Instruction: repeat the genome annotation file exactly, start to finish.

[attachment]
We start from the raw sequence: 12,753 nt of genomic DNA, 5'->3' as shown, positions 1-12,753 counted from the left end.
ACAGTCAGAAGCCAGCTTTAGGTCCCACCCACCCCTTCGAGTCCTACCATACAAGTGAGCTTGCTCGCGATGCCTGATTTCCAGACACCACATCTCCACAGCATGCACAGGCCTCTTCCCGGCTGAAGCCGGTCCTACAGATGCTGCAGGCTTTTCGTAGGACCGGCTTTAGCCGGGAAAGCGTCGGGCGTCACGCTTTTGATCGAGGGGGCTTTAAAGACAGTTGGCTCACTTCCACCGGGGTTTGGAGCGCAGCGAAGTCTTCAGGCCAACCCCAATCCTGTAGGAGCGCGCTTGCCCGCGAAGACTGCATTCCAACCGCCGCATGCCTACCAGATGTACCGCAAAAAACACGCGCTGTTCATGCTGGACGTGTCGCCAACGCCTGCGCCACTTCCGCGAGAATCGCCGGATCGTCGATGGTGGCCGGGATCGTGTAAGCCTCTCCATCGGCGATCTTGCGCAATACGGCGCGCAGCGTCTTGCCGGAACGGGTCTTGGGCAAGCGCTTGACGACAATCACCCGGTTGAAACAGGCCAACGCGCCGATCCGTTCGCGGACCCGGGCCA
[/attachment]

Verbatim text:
We start from the raw sequence: 12,753 nt of genomic DNA, 5'->3' as shown, positions 1-12,753 counted from the left end.
ACAGTCAGAAGCCAGCTTTAGGTCCCACCCACCCCTTCGAGTCCTACCATACAAGTGAGCTTGCTCGCGATGCCTGATTTCCAGACACCACATCTCCACAGCATGCACAGGCCTCTTCCCGGCTGAAGCCGGTCCTACAGATGCTGCAGGCTTTTCGTAGGACCGGCTTTAGCCGGGAAAGCGTCGGGCGTCACGCTTTTGATCGAGGGGGCTTTAAAGACAGTTGGCTCACTTCCACCGGGGTTTGGAGCGCAGCGAAGTCTTCAGGCCAACCCCAATCCTGTAGGAGCGCGCTTGCCCGCGAAGACTGCATTCCAACCGCCGCATGCCTACCAGATGTACCGCAAAAAACACGCGCTGTTCATGCTGGACGTGTCGCCAACGCCTGCGCCACTTCCGCGAGAATCGCCGGATCGTCGATGGTGGCCGGGATCGTGTAAGCCTCTCCATCGGCGATCTTGCGCAATACGGCGCGCAGCGTCTTGCCGGAACGGGTCTTGGGCAAGCGCTTGACGACAATCACCCGGTTGAAACAGGCCAACGCGCCGATCCGTTCGCGGACCCGGGCCA